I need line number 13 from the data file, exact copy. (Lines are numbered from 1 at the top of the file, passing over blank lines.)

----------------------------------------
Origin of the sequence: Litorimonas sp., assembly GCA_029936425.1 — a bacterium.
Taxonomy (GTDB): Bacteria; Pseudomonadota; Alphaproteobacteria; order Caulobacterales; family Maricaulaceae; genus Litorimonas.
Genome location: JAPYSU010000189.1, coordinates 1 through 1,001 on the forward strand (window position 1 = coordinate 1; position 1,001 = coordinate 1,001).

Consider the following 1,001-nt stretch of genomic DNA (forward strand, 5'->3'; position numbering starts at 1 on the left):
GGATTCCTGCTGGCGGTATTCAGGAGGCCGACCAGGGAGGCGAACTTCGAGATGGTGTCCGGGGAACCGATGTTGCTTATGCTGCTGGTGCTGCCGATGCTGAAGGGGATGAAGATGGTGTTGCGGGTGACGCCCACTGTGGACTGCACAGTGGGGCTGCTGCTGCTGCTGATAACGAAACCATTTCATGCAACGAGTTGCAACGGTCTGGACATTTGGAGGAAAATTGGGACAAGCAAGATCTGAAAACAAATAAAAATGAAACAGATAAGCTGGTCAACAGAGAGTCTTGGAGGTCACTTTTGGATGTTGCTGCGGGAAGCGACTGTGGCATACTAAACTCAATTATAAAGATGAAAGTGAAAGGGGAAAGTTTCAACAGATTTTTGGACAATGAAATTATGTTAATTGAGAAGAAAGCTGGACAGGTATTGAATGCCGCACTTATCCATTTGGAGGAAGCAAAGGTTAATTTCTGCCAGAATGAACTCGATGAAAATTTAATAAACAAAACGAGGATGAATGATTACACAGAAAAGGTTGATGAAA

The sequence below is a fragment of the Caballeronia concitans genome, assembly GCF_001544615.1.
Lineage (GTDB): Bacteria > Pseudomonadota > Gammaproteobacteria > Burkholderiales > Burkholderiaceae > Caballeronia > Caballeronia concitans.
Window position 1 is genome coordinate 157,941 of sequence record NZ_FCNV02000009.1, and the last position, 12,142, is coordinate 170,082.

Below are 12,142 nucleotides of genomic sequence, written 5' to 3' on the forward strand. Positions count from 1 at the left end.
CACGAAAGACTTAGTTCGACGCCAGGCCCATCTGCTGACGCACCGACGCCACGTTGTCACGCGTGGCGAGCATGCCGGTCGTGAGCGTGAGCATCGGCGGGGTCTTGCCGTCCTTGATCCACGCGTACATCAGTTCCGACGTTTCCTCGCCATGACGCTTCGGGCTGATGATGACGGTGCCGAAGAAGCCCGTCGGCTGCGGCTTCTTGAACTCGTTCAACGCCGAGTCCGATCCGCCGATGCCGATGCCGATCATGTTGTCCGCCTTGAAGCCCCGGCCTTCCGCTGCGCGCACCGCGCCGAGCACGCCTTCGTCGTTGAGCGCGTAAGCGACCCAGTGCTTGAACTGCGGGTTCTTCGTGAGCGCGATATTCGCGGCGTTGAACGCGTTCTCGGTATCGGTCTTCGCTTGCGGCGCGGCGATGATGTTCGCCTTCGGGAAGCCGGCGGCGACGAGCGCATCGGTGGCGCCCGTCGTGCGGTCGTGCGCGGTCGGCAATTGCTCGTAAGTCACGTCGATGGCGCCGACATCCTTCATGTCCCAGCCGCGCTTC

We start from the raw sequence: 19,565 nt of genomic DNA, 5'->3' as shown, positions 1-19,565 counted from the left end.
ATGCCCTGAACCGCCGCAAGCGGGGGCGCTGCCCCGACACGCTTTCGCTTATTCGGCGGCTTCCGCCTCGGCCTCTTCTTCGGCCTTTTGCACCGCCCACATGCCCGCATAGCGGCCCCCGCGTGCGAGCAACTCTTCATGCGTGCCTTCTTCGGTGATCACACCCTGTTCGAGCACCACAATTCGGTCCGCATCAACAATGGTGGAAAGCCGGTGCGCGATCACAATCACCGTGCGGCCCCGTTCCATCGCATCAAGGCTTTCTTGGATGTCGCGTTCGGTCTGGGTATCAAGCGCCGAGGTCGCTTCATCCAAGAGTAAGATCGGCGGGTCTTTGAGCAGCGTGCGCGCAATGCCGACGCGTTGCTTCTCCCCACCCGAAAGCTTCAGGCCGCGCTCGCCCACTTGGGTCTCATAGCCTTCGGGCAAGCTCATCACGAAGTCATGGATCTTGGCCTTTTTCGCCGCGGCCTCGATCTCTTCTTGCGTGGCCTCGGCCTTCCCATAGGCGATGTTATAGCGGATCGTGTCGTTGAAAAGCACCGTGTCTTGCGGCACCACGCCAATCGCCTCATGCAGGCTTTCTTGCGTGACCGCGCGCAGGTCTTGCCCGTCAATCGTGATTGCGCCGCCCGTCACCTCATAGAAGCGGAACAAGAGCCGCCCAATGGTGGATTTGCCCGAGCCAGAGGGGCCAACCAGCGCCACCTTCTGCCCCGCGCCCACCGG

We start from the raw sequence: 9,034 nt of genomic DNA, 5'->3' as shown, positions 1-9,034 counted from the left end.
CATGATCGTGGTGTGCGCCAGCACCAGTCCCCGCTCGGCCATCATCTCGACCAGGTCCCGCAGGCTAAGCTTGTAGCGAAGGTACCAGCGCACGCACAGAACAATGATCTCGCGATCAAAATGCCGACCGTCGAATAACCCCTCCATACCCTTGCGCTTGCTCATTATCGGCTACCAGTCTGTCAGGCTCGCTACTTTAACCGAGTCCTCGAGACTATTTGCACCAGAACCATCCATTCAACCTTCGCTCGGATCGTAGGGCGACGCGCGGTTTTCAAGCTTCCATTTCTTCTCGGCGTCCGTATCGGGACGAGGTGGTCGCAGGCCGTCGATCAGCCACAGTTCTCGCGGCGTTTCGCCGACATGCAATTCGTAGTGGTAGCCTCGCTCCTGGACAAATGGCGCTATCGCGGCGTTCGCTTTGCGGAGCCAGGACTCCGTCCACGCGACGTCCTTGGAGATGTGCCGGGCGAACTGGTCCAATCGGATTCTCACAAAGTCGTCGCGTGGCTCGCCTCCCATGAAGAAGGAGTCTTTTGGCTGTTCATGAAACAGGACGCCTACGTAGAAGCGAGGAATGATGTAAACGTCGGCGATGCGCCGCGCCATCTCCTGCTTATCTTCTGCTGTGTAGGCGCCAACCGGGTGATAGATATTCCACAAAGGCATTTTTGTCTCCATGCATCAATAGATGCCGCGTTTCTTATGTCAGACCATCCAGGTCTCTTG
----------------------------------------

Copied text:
We start from the raw sequence: 9,034 nt of genomic DNA, 5'->3' as shown, positions 1-9,034 counted from the left end.